Veterans have the great benefit of securing 100% financing for their home purchase. The loan provides simple guidelines and much flexibility. Many people wonder, though, just what is the verification process for income and assets? Does it work the same as other programs?
We take a look at the answer below.
What do Lenders Look For?
The VA approves specific lenders to write loans in their name. In exchange for the approval, lenders must follow the VA’s rules. In particular, this means:
- Ensuring the income is consistent and stable
- Will continue for as long as they can see
- Is enough to cover the mortgage, any current liabilities, and money to live
This is the gist of what lenders need to see when they evaluate your income.
When it comes to assets, you are in luck. Because VA loans allow for 100% financing, you may not have to verify assets for a down payment. The exception to this rule, however, would be any difference between the value and the purchase price, if one exists.
For example, let’s say you agreed to a purchase price of $200,000, but the appraised value comes back at $190,000. You would be responsible for the $10,000 difference. The most the lender can give you is the $190,000; otherwise, they enter the deal ‘upside down.’
Any other money you would need would be to cover closing costs. The VA does not require you to have assets on hand for qualifying purposes. Known as reserves, the VA does not require this. Instead, they focus on the amount of money you have left at the end of the month after paying your bills. This is your disposable income. The VA has certain thresholds you must meet in order to qualify for a loan in regards to your disposable income.
So you know what you need to show, but how do you show it when it comes to income verification?
First, you must prove you have been with the same employer for at least 2 years. If you have been with your employer for less than 2 years, you must also prove your previous employment to show a total of 2-year employment history. You must also provide an explanation regarding why you changed jobs. It works best if your new job is in the same industry and has similar pay as the previous job in order to avoid any further questioning from the underwriter.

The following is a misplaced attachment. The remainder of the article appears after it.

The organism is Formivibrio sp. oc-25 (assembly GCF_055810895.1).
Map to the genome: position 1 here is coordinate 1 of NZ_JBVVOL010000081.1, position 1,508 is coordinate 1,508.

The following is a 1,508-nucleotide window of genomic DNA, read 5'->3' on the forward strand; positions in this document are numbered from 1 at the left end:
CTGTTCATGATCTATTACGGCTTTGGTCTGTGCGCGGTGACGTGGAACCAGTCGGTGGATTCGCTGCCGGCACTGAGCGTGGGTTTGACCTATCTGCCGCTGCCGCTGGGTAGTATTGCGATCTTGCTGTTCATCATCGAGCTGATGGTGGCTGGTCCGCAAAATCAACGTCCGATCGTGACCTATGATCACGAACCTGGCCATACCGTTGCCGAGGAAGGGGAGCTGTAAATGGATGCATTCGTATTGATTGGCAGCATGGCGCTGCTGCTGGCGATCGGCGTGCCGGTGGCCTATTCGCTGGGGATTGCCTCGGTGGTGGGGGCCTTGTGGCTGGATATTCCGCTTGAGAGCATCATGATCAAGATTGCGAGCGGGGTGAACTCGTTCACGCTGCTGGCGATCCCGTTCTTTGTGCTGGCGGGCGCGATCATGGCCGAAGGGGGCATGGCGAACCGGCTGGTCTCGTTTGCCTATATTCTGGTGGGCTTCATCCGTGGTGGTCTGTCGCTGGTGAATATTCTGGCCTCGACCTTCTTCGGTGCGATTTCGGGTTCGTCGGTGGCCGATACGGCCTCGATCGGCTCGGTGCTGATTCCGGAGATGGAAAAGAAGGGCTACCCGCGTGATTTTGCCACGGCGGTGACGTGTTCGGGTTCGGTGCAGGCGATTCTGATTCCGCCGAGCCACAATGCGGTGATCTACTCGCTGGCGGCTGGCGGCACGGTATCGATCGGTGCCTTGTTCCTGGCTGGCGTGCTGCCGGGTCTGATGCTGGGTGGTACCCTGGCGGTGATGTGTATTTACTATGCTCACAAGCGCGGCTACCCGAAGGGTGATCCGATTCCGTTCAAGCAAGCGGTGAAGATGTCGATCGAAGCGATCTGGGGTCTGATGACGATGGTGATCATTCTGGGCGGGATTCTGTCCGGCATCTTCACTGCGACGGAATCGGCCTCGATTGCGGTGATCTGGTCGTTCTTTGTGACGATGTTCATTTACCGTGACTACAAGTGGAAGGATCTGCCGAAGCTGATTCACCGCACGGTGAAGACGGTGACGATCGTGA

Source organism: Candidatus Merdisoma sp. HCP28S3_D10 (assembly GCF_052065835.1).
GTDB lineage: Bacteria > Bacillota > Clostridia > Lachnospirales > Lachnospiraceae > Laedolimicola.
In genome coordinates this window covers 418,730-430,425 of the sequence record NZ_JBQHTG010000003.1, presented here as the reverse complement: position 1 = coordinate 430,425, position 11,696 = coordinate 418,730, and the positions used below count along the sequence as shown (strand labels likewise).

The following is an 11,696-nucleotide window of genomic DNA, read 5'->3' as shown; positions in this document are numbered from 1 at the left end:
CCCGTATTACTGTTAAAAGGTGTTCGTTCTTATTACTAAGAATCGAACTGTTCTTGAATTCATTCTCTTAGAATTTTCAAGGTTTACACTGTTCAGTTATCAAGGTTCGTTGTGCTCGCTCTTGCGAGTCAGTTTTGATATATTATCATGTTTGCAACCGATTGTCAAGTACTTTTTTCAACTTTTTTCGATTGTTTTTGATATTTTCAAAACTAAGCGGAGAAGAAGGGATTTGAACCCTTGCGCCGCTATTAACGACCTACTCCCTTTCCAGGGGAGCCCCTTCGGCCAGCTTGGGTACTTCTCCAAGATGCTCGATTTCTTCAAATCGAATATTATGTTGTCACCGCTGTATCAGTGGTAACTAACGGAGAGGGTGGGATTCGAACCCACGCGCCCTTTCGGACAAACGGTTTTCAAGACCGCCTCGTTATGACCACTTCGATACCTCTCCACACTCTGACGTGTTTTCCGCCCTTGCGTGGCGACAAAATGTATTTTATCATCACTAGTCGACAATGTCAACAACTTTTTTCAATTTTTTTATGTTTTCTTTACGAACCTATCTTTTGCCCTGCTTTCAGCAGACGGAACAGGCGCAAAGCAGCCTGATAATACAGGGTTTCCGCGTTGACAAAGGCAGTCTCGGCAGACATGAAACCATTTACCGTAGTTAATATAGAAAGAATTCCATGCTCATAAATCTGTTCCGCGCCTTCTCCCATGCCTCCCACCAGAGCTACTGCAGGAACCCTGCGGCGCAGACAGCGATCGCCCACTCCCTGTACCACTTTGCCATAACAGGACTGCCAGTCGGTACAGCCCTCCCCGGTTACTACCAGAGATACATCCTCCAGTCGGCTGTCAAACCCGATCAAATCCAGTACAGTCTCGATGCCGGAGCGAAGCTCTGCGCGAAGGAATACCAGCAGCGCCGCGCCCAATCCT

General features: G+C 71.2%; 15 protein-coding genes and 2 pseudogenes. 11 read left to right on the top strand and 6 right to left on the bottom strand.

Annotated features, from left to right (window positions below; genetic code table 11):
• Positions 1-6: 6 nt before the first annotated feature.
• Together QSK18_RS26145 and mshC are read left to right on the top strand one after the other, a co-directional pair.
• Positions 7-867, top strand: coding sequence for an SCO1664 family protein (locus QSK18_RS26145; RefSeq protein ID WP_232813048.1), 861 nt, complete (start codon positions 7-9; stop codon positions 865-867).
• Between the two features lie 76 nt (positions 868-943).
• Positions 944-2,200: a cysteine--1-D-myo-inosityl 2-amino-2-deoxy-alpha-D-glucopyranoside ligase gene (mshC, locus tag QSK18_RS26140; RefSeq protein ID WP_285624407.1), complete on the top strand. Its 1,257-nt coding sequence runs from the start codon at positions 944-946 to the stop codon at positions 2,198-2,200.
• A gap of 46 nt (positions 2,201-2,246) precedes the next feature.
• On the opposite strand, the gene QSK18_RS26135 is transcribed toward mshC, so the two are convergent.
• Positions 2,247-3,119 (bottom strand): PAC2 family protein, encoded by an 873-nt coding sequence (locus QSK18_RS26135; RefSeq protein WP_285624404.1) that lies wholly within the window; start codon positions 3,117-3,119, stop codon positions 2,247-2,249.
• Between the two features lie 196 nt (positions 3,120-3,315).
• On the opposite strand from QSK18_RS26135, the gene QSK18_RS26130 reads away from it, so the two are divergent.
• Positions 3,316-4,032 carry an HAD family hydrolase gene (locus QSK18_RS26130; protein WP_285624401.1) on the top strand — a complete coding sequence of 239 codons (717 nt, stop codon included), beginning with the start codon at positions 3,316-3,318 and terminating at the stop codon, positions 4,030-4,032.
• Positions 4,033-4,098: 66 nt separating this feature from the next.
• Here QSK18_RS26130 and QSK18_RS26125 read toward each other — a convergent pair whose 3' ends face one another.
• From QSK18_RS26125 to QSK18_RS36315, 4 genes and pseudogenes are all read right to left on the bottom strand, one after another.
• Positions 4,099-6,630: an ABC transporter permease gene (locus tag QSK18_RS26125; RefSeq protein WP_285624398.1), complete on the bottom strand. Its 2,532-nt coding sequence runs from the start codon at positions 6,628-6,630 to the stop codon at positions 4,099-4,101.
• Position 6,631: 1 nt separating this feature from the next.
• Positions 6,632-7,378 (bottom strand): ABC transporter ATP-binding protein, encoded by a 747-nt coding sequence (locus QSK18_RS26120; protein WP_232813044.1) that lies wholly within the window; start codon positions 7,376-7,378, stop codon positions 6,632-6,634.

If you did change jobs outside of the same industry, be prepared to have proof as to why you can succeed. For example, did you go to school or special training for this new job? Maybe it is a job that is within your degree wheelhouse, but it took you a while to get a job in your field? These are just a few common examples of what the VA/lender will accept.
You must then verify your income, which you can do with:
- Written Verification of Employment completed by your employer
- Paystubs covering the last month of employment
- W-2s from the last 2 years
The VOE and paystubs must match in regards to your weekly/monthly income as well as your year-to-date income. If there are discrepancies, the underwriter will have further questions. Both the VOE and the paystubs should not be more than 120 days old and must be originals.
If you need assets to close your loan or to put down on the home, you will need to verify them as well. Typically, lenders will ask that a Verification of Deposit form be completed. In lieu of the VOD, you can supply the last two bank statements, including all pages. This shows the lender any recent deposits and withdrawals you have made.
Don’t worry, they aren’t judging where you spend your money. What they are after is any large deposits that do not coincide with your income. This could be indicative of a loan that you will owe payments on that could affect your debt ratio and ability to afford the new mortgage.
If you do have any large deposits that are not your income, be ready to explain them with a formal Letter of Explanation and proof of where the funds originated to prove they are not a loan.
Typically, lenders can accept faxed or uploaded documents for income and asset verification. It is up to the lender’s discretion, however. Lenders use a case-by-case basis in determining the validity of the paperwork. In a perfect world, they would get information directly from your employer and bank so there is no question about the validity of the documents. If that’s not an option, providing your own documents is acceptable as long as they have the proper signatures and/or letterheads to prove that they are official.Click to See the Latest Mortgage Rates»